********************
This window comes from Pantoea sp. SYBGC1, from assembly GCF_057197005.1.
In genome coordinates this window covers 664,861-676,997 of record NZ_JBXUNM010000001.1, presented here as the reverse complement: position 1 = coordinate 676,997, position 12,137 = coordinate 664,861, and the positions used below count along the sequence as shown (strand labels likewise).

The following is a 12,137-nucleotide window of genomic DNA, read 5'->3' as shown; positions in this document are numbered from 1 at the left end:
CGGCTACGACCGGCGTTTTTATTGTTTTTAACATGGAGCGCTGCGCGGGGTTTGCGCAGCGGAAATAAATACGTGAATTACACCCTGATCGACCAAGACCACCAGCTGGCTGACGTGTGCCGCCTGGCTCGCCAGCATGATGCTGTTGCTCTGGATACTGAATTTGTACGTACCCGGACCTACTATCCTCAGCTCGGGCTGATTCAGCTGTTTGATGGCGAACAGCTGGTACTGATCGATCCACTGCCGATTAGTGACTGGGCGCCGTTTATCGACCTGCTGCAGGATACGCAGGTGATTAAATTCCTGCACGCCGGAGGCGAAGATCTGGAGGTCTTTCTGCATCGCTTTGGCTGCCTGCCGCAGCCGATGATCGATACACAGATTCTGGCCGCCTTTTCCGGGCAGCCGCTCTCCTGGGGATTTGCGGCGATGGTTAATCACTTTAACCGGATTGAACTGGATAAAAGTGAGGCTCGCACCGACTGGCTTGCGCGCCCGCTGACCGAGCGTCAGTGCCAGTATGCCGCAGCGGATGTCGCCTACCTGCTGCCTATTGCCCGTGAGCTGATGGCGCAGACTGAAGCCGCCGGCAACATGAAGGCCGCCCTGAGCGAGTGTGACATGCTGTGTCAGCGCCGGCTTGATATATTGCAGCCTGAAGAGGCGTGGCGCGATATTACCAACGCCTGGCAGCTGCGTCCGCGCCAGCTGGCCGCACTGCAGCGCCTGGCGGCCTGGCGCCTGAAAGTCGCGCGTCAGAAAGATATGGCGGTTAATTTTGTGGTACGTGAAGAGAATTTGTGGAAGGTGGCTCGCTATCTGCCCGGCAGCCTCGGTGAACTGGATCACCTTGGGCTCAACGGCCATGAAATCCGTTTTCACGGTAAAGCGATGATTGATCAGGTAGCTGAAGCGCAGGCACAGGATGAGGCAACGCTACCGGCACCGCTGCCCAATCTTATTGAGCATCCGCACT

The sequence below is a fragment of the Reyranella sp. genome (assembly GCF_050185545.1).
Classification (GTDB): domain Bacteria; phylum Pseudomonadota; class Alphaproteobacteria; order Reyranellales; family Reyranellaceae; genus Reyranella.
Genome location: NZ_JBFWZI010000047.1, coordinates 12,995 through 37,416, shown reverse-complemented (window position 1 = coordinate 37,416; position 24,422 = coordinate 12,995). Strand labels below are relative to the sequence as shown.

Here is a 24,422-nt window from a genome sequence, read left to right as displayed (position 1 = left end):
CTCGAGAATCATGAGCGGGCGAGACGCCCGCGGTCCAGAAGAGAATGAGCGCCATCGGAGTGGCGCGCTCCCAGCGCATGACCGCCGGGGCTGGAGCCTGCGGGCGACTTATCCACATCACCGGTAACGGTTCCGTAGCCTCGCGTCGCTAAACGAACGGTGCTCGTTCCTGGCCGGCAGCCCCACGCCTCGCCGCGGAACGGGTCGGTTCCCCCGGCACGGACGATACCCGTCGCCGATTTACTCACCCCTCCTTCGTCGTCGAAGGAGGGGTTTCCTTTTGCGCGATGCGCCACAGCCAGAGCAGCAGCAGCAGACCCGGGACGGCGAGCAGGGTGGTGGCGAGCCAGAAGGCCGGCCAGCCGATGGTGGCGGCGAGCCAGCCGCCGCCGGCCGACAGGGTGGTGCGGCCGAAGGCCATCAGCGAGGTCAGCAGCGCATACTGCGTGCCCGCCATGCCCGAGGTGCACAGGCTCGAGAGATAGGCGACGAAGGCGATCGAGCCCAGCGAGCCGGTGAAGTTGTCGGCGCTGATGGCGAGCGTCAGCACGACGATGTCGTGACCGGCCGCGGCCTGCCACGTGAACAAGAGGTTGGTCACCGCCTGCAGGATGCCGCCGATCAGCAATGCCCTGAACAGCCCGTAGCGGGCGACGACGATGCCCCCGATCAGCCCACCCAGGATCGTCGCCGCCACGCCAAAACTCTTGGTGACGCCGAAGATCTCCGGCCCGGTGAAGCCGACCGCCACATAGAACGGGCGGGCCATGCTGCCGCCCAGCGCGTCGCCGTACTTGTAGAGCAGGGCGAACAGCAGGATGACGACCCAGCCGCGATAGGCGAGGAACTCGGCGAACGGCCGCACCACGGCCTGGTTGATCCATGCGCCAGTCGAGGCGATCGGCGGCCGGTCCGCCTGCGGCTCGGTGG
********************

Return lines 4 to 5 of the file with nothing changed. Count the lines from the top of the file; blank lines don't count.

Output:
CGGCTACGACCGGCGTTTTTATTGTTTTTAACATGGAGCGCTGCGCGGGGTTTGCGCAGCGGAAATAAATACGTGAATTACACCCTGATCGACCAAGACCACCAGCTGGCTGACGTGTGCCGCCTGGCTCGCCAGCATGATGCTGTTGCTCTGGATACTGAATTTGTACGTACCCGGACCTACTATCCTCAGCTCGGGCTGATTCAGCTGTTTGATGGCGAACAGCTGGTACTGATCGATCCACTGCCGATTAGTGACTGGGCGCCGTTTATCGACCTGCTGCAGGATACGCAGGTGATTAAATTCCTGCACGCCGGAGGCGAAGATCTGGAGGTCTTTCTGCATCGCTTTGGCTGCCTGCCGCAGCCGATGATCGATACACAGATTCTGGCCGCCTTTTCCGGGCAGCCGCTCTCCTGGGGATTTGCGGCGATGGTTAATCACTTTAACCGGATTGAACTGGATAAAAGTGAGGCTCGCACCGACTGGCTTGCGCGCCCGCTGACCGAGCGTCAGTGCCAGTATGCCGCAGCGGATGTCGCCTACCTGCTGCCTATTGCCCGTGAGCTGATGGCGCAGACTGAAGCCGCCGGCAACATGAAGGCCGCCCTGAGCGAGTGTGACATGCTGTGTCAGCGCCGGCTTGATATATTGCAGCCTGAAGAGGCGTGGCGCGATATTACCAACGCCTGGCAGCTGCGTCCGCGCCAGCTGGCCGCACTGCAGCGCCTGGCGGCCTGGCGCCTGAAAGTCGCGCGTCAGAAAGATATGGCGGTTAATTTTGTGGTACGTGAAGAGAATTTGTGGAAGGTGGCTCGCTATCTGCCCGGCAGCCTCGGTGAACTGGATCACCTTGGGCTCAACGGCCATGAAATCCGTTTTCACGGTAAAGCGATGATTGATCAGGTAGCTGAAGCGCAGGCACAGGATGAGGCAACGCTACCGGCACCGCTGCCCAATCTTATTGAGCATCCGCACT

The sequence below is a fragment of the Reyranella sp. genome (assembly GCF_050185545.1).